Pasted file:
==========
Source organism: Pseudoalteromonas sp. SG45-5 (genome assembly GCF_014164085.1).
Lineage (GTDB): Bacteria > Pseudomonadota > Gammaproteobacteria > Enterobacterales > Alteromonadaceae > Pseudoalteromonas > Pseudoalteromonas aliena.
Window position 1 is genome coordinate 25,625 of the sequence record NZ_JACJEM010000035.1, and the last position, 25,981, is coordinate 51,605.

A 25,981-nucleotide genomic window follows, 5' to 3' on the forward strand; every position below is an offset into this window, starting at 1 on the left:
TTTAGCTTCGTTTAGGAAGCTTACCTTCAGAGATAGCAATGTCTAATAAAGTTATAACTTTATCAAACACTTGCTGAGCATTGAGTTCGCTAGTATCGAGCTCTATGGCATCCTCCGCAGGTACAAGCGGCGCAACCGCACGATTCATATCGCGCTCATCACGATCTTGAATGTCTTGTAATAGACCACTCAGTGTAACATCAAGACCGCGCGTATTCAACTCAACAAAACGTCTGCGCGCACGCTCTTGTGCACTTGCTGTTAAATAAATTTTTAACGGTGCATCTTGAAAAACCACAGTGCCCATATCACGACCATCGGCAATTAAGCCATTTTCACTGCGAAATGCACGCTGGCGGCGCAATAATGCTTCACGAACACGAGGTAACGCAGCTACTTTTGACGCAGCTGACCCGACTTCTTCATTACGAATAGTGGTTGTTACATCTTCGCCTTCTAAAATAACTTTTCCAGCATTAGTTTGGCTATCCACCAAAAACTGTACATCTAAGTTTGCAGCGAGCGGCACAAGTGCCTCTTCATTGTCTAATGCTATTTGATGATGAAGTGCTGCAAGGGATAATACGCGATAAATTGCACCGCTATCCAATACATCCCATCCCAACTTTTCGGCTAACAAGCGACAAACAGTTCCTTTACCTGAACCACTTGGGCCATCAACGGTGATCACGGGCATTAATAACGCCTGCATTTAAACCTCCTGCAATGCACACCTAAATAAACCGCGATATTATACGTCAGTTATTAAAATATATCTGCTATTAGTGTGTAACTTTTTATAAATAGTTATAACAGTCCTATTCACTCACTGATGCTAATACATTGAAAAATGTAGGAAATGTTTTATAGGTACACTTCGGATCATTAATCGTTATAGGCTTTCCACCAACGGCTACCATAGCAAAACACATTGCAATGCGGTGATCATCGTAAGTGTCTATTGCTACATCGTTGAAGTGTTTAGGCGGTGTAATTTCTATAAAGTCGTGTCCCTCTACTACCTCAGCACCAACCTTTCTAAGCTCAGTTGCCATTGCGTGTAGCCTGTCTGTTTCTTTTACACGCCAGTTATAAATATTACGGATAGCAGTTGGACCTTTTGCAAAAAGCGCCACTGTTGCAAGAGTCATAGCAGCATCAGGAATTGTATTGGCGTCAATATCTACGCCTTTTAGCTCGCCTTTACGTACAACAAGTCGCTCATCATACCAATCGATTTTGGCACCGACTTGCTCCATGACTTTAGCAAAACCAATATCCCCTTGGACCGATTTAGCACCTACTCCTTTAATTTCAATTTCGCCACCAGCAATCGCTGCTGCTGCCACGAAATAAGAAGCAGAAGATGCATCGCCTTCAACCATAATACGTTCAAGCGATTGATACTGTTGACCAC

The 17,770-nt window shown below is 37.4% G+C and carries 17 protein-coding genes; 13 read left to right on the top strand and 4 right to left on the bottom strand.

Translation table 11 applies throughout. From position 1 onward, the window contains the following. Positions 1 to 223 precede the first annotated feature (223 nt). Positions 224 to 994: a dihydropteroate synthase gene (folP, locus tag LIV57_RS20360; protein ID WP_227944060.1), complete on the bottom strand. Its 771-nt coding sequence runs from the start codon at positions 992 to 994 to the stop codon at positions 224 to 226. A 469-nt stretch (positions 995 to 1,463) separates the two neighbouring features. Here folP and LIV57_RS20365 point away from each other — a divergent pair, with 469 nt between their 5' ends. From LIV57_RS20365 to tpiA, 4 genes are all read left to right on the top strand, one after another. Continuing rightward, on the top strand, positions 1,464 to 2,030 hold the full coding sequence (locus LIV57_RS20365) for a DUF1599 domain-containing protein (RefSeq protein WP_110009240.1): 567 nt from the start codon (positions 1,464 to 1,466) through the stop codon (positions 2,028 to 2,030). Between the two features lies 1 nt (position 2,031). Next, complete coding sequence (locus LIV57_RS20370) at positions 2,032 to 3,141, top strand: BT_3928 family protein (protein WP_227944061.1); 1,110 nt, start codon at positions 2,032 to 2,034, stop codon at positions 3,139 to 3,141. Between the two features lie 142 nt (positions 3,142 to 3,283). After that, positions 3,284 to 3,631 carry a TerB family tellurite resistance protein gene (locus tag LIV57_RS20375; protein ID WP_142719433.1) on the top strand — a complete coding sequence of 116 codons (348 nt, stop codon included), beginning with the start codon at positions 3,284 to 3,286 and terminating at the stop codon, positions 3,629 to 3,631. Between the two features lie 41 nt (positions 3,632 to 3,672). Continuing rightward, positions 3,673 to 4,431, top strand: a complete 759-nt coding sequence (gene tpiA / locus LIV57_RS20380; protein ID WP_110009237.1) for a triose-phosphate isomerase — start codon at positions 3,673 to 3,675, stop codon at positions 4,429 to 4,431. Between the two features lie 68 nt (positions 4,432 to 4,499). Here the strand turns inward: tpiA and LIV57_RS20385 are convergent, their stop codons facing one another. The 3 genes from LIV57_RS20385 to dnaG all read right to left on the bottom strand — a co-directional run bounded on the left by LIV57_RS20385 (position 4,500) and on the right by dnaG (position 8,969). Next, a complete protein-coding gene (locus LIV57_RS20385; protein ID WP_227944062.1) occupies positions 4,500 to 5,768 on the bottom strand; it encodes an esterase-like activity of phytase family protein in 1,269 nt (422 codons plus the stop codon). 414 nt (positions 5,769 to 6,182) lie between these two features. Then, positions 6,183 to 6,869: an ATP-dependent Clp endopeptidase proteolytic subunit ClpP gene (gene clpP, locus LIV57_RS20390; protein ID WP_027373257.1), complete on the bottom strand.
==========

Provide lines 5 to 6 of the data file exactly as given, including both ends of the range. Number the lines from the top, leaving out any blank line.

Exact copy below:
TTTAGCTTCGTTTAGGAAGCTTACCTTCAGAGATAGCAATGTCTAATAAAGTTATAACTTTATCAAACACTTGCTGAGCATTGAGTTCGCTAGTATCGAGCTCTATGGCATCCTCCGCAGGTACAAGCGGCGCAACCGCACGATTCATATCGCGCTCATCACGATCTTGAATGTCTTGTAATAGACCACTCAGTGTAACATCAAGACCGCGCGTATTCAACTCAACAAAACGTCTGCGCGCACGCTCTTGTGCACTTGCTGTTAAATAAATTTTTAACGGTGCATCTTGAAAAACCACAGTGCCCATATCACGACCATCGGCAATTAAGCCATTTTCACTGCGAAATGCACGCTGGCGGCGCAATAATGCTTCACGAACACGAGGTAACGCAGCTACTTTTGACGCAGCTGACCCGACTTCTTCATTACGAATAGTGGTTGTTACATCTTCGCCTTCTAAAATAACTTTTCCAGCATTAGTTTGGCTATCCACCAAAAACTGTACATCTAAGTTTGCAGCGAGCGGCACAAGTGCCTCTTCATTGTCTAATGCTATTTGATGATGAAGTGCTGCAAGGGATAATACGCGATAAATTGCACCGCTATCCAATACATCCCATCCCAACTTTTCGGCTAACAAGCGACAAACAGTTCCTTTACCTGAACCACTTGGGCCATCAACGGTGATCACGGGCATTAATAACGCCTGCATTTAAACCTCCTGCAATGCACACCTAAATAAACCGCGATATTATACGTCAGTTATTAAAATATATCTGCTATTAGTGTGTAACTTTTTATAAATAGTTATAACAGTCCTATTCACTCACTGATGCTAATACATTGAAAAATGTAGGAAATGTTTTATAGGTACACTTCGGATCATTAATCGTTATAGGCTTTCCACCAACGGCTACCATAGCAAAACACATTGCAATGCGGTGATCATCGTAAGTGTCTATTGCTACATCGTTGAAGTGTTTAGGCGGTGTAATTTCTATAAAGTCGTGTCCCTCTACTACCTCAGCACCAACCTTTCTAAGCTCAGTTGCCATTGCGTGTAGCCTGTCTGTTTCTTTTACACGCCAGTTATAAATATTACGGATAGCAGTTGGACCTTTTGCAAAAAGCGCCACTGTTGCAAGAGTCATAGCAGCATCAGGAATTGTATTGGCGTCAATATCTACGCCTTTTAGCTCGCCTTTACGTACAACAAGTCGCTCATCATACCAATCGATTTTGGCACCGACTTGCTCCATGACTTTAGCAAAACCAATATCCCCTTGGACCGATTTAGCACCTACTCCTTTAATTTCAATTTCGCCACCAGCAATCGCTGCTGCTGCCACGAAATAAGAAGCAGAAGATGCATCGCCTTCAACCATAATACGTTCAAGCGATTGATACTGTTGACCAC

The 17,770-nt window shown below is 37.4% G+C and carries 17 protein-coding genes; 13 read left to right on the top strand and 4 right to left on the bottom strand.